NASCAR star Jimmie Johnson ready to race after cancer scare
Posted June 9
LONG POND, Pa. — Jimmie Johnson put the beer on ice and held a muted victory celebration. The morning after he hoisted another NASCAR trophy in victory lane, Johnson was in New York to have a form of skin cancer cut out of his right shoulder.
Johnson surprised the auto racing community Monday when he tweeted that he was on a table having a procedure to remove a basal-cell carcinoma, a common and slow-growing form of skin cancer. Growing up in Southern California, Johnson was always outdoors when he wasn't out racing motorcycles.
"I could vividly remember a lot of sunburns," Johnson said. "That sun exposure on a mole, there's just consequences."
In his first public comments about the cancer scare, Johnson told The Associated Press on Friday he was diagnosed in January. Johnson's physician told the seven-time NASCAR champion during an annual checkup he had "a mole that was kind of changing shape." A biopsy confirmed he had skin cancer, but it had not spread and it was not a more severe cancer such as melanoma.
"Carcinoma doesn't spread. It doesn't go to the glands," Johnson said ahead of this weekend's race at Pocono Raceway. "They just have to dig it out and you're good to go. Once I understood that, my reaction to the 'C' word calmed down."
The 41-year-old Johnson, married with two daughters, was told he could wait until the end of the year to have the carcinoma removed. Johnson couldn't wait that long. He knew he wanted it done in New York and the proximity to the track in Dover, Delaware, helped with the timing.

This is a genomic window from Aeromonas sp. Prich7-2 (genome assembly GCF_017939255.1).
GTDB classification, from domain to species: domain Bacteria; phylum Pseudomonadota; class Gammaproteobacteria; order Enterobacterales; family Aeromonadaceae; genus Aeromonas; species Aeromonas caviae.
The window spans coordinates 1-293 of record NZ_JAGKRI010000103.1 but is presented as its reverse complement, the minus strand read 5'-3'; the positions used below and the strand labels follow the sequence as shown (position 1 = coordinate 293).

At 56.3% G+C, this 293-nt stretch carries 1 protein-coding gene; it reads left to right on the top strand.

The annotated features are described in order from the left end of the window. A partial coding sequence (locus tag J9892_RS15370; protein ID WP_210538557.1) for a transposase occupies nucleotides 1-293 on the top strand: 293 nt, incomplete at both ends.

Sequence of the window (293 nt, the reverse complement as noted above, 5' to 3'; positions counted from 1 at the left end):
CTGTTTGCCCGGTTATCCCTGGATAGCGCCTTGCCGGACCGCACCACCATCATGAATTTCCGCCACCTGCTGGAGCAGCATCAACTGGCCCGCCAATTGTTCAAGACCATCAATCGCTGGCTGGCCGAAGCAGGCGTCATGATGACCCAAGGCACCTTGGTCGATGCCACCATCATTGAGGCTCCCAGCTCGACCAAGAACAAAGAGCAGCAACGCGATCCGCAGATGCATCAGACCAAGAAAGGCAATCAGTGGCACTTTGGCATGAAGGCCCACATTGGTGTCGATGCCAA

There was just one catch.
"When I explained to them I couldn't be sweat free or activity free for as long as they hoped for recovery, it just got tricky on when I could time it," he said. "I didn't want to wait until the end of the season."
After the procedure, Johnson waited about an hour for more lab work to make sure no additional cancerous cells were found. He was all clear, needed about 22 stitches and was out the door in about four hours.
The noted fitness freak was back on his bike on Wednesday and out for a run on Thursday. He was at the track on Friday and ready to race in the No. 48 Chevrolet.
"I'm not thinking about it," he said. "I have full movement and I'm ready to get on the race track."
Johnson has nearly 2.5 million Twitter followers and used treatment to spread the word on skin cancer.
"With the forum that I have, I felt an obligation to say something," he said. "I hope there's parents putting sunblock on their kids more now."
Johnson put the small scare behind him and is ready to continue his chase in the NASCAR record book. He won his 83rd career Cup race last weekend and moved into a tie with Hall of Famer Cale Yarborough for sixth on the career victories list. Johnson grew up a huge fan of Yarborough and his race helmet was painted in tribute to him. Johnson and the 78-year-old Yarborough are the only drivers in NASCAR history to win three consecutive championships. He called Yarborough this week "on a landline at 2 p.m. sharp."
"He shared his excitement, how much it really meant to him, it was so cool," Johnson said. "I was already so excited. I didn't know how he'd feel about it. He said his phone hadn't stopped ringing. He connected with friends. The stories, it really opened the memory floodbank for him. It was so well deserved. I was so happy I was able to do that."
Johnson, who won for the third time this season at Dover , is on a drive for a record eighth championship. Darrell Waltrip and Bobby Allison are next on the wins list with 84.
Who knows, Johnson may have another helmet painted in their honor for an upcoming race. Johnson drove the entire 10-race Chase last year with a tribute helmet to seven-time champs Dale Earnhardt and Richard Petty, the Hall of Fame drivers he had been chasing since he won his sixth title in 2013.
Johnson saw the mob that gathered Tony Stewart before his final NASCAR race and decided he would try and give the collector a helmet.
Immediately after the race, he gifted the helmet to Stewart.
"I really wanted to keep it," Johnson said, laughing.
More AP auto racing: www.racing.ap.org